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Pfullingen, Germany: The Reader's Digest Association, Inc., 1966. Presumed First Edition, First printing thus. Wraps. 276 pages. Includes illustrations. Some illustrations in color. No dust jacket as issued. Highlighting/underlining.Name of previous owner present. A few ink marks/underlining noted. Spine worn and torn.
Washington DC: U.S. Government Printing Office, 1962. Presumed First Edition, First printing. Hardcover. xv, , 176 pages. This work contains English-Vietnamese translations of the words and phrases most likely needed by Special Forces personnel on a mission to this language area. This work is divided into nine sections plus an alphabetized vocabulary. The sections are: Initial Encounter with Locals, Security; Orientation; Accidental Encounter with Deserters; Basic Information on the Potential of Locals for Organization of Guerrilla Units; Enemy Lines of Communication; Drop Zones; Food, Sanitation, and Weather; and Social.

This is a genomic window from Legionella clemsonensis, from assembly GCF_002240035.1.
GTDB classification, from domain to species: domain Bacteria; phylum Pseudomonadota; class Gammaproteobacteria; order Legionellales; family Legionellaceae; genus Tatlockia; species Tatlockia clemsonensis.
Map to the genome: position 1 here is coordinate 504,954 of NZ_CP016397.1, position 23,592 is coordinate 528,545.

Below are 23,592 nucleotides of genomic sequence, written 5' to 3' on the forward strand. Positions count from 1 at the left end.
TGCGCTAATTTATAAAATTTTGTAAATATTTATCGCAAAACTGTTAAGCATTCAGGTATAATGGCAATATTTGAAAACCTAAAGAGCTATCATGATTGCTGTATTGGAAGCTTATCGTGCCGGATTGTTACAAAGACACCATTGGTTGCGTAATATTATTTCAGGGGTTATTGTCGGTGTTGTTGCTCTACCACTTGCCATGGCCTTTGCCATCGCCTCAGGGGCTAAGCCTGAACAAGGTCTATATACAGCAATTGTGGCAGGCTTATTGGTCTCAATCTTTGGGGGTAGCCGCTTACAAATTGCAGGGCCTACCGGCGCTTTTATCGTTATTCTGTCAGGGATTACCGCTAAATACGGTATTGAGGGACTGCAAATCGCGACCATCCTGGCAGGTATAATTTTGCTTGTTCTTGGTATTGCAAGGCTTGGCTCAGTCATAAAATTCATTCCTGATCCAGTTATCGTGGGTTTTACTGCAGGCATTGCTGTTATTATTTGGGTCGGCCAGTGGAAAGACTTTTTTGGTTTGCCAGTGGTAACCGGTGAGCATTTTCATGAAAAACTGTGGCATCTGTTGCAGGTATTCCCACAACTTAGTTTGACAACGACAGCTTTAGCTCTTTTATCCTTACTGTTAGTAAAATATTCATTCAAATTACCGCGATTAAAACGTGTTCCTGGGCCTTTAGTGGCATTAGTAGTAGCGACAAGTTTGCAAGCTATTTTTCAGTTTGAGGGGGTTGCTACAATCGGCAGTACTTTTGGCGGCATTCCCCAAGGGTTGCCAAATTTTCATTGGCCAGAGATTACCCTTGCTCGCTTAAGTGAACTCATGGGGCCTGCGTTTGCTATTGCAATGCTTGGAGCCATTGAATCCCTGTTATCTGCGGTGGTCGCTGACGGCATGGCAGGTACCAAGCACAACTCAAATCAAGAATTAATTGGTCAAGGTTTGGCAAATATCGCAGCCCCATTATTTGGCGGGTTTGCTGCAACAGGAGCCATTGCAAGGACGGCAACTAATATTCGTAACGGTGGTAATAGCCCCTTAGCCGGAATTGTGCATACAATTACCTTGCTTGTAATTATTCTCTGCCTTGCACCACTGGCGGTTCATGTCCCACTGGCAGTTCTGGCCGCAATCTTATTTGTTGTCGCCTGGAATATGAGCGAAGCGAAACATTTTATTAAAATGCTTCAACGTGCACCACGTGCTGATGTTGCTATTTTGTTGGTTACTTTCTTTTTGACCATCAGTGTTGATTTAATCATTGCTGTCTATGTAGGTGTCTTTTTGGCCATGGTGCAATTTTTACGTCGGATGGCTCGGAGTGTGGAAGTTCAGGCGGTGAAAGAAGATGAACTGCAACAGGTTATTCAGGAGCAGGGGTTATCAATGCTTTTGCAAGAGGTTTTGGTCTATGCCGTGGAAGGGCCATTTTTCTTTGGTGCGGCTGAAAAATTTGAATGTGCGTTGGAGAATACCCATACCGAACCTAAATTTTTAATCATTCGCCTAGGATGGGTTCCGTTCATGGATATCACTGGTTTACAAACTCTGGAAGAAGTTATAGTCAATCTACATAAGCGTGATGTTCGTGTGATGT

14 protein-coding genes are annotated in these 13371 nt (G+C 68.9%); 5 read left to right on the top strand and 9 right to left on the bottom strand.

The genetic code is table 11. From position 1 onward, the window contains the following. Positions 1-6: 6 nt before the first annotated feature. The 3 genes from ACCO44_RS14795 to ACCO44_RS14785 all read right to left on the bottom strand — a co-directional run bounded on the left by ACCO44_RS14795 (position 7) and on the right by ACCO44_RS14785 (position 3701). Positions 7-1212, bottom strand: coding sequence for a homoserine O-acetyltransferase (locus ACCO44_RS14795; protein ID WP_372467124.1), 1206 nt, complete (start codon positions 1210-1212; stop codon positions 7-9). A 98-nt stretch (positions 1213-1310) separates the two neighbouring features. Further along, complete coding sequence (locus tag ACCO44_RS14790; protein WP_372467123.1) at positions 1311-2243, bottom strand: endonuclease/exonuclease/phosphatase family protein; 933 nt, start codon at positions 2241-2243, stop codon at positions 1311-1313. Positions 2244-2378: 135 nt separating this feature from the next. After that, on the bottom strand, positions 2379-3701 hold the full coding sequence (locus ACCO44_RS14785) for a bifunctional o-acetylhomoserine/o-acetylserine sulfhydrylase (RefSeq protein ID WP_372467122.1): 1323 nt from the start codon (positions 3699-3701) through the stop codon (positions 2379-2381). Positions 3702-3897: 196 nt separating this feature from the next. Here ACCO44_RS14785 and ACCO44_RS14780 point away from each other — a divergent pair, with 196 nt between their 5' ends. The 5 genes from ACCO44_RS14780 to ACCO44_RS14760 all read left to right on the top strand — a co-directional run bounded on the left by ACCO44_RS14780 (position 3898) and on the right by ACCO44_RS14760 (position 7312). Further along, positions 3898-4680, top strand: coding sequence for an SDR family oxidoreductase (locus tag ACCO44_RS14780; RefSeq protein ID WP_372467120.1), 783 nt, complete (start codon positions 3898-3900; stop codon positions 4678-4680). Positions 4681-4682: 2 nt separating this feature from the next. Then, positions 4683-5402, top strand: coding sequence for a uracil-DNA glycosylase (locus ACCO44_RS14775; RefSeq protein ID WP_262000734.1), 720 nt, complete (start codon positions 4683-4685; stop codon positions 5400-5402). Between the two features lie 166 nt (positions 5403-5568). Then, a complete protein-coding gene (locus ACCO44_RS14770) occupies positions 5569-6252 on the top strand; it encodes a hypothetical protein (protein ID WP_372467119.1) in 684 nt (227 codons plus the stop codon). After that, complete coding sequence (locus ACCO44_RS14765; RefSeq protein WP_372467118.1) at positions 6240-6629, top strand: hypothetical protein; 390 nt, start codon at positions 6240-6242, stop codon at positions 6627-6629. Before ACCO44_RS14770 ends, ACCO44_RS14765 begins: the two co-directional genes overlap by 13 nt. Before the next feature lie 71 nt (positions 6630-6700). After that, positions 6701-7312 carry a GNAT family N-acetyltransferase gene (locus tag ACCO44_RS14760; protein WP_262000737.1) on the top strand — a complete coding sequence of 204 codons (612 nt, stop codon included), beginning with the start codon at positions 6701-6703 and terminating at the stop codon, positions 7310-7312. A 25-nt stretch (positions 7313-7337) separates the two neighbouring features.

South Royalton, VT: Steerforth Press, 1994. First Edition [stated], presumed first printing. Hardcover. 23 cm. xxx, , 251,  pages. Introduction by Col. David Hackworth. Publisher's Note. Footnotes. Appendix. Sources and Notes. Index. The author was a CIA officer who attempted to expose the numbers-rigging being done by the intelligence community and politicians in the late 1960's to persuade the public (and each other) that the Vietnam war was being won. In the fall of 1967, political and military leaders in Washington said the Vietnam War was approaching “the crossover point”: More Viet Cong soldiers were dying in battle each week than could be recruited. CIA analyst Sam Adams, however, was insisting the good news was an illusion. His estimates of enemy ranks and morale varied wildly from those being released by military intelligence for public consumption, and for use by commanders in the field. Adams’ findings indicated the war was unwinnable, and when US leaders failed to acknowledge basic facts, he knew the intelligence was being politicized. From inside the CIA and then after quitting the agency in 1973, Adams embarked on a one-man crusade to expose the truth. He loved intelligence work, and his enthusiasm for it shines throughout this illuminating memoir. Thanks to Adams, newsman Mike Wallace produced his influential CBS News documentary “The Uncounted Enemy: A Vietnam Deception;” General William Westmoreland was called to account, and his book dramatizes in clear, compelling prose how America’s involvement in Southeast Asia became such a tragedy.